Jason Puskar, "The Switch: An Off and On History of Digital Humans" (U Minnesota Press, 2023)


From the telegraph to the touchscreen, how the development of binary switching transformed everyday life and changed the shape of human agency.

The Switch: An Off and On History of Digital Humans (U Minnesota Press, 2023) traces the sudden rise of a technology that has transformed everyday life for billions of people: the binary switch. By chronicling the rapid growth of binary switching since the mid-nineteenth century, Jason Puskar contends that there is no human activity as common today as pushing a button or flipping a switch--the deceptively simple act of turning something on or off. More than a technical history, The Switch offers a cultural and political analysis of how reducing so much human action to binary alternatives has profoundly reshaped modern society.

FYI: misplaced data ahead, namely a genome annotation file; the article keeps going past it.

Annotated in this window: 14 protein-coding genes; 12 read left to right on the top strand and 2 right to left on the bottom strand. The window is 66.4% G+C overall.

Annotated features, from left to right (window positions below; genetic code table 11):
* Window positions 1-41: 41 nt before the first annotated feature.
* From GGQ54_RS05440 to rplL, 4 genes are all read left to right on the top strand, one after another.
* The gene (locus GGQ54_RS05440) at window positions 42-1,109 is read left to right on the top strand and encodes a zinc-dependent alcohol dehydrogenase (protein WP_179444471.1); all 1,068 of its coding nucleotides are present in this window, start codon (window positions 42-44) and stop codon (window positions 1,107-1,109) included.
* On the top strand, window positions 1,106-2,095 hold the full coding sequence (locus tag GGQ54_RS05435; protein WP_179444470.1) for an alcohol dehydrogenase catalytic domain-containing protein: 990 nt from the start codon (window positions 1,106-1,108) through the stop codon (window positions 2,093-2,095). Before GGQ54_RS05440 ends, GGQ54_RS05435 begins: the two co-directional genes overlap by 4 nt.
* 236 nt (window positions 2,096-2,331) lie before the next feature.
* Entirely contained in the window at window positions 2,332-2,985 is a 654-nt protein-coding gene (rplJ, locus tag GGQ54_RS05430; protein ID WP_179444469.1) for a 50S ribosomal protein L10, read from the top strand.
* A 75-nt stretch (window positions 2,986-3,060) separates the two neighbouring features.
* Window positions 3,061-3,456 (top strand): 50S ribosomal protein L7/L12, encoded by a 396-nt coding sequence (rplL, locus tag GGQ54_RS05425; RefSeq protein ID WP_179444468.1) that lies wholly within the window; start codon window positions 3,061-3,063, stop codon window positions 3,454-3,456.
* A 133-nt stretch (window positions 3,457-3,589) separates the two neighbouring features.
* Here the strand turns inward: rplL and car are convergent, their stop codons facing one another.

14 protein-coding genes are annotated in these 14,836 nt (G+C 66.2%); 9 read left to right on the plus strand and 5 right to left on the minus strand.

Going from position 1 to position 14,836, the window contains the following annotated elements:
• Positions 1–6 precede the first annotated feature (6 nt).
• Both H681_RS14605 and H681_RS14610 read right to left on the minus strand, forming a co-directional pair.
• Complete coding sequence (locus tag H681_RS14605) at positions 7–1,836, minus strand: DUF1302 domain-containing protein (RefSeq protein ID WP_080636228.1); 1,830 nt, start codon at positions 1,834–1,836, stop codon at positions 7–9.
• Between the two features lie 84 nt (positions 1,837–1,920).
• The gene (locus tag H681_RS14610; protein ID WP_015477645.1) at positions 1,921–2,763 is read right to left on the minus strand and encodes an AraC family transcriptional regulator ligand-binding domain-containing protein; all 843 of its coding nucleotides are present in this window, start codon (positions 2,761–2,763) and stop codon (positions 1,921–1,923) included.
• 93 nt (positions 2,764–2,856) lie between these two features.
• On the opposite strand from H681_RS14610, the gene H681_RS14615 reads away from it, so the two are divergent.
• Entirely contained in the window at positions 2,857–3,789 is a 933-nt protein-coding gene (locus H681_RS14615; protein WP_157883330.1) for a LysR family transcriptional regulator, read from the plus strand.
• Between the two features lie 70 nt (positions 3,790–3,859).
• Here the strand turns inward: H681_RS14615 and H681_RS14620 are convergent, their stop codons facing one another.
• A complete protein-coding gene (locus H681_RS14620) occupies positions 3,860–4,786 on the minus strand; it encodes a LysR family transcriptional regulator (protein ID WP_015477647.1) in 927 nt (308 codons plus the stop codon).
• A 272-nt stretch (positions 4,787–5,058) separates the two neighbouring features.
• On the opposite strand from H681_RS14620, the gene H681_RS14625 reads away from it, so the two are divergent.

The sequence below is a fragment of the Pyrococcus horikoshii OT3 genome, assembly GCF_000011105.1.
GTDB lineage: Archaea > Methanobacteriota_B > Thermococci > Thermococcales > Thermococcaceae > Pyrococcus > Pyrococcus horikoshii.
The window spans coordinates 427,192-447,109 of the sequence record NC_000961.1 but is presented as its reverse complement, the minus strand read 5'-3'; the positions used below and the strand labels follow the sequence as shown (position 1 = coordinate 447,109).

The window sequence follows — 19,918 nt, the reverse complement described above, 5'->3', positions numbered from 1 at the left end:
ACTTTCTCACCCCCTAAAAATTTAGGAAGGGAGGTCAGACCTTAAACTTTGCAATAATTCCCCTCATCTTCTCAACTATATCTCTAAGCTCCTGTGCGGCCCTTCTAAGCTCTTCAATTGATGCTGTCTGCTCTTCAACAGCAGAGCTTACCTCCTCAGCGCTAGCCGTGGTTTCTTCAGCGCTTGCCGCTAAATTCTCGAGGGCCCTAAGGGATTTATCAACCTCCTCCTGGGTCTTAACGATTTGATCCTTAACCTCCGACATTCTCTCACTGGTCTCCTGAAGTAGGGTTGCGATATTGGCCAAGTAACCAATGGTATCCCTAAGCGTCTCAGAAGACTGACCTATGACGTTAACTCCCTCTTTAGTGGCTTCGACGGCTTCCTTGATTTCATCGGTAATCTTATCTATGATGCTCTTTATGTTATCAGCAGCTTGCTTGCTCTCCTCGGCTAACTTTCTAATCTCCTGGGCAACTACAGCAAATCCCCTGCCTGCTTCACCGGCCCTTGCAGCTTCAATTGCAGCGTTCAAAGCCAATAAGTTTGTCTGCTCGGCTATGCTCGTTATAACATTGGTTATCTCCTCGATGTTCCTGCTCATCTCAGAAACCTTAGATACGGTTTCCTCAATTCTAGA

Analyzing this history, Puskar charts the rapid shift from analog to digital across a range of devices--keyboards, cameras, guns, light switches, computers, game controls, even the "nuclear button"--to understand how nineteenth-century techniques continue to influence today's pervasive digital technologies. In contexts that include musical performance, finger counting, machine writing, voting methods, and immersive play, Puskar shows how the switch to switching led to radically new forms of action and thought.

The innovative analysis in The Switch makes clear that binary inputs have altered human agency by making choice instantaneous, effort minimal, and effects more far-reaching than ever. In the process, it concludes, switching also fosters forms of individualism that, though empowering for many, also preserve a legacy of inequality and even domination.

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Nathan Moore

Nathan Moore's NBN podcasts are dedicated to History, Literature, and Writing.

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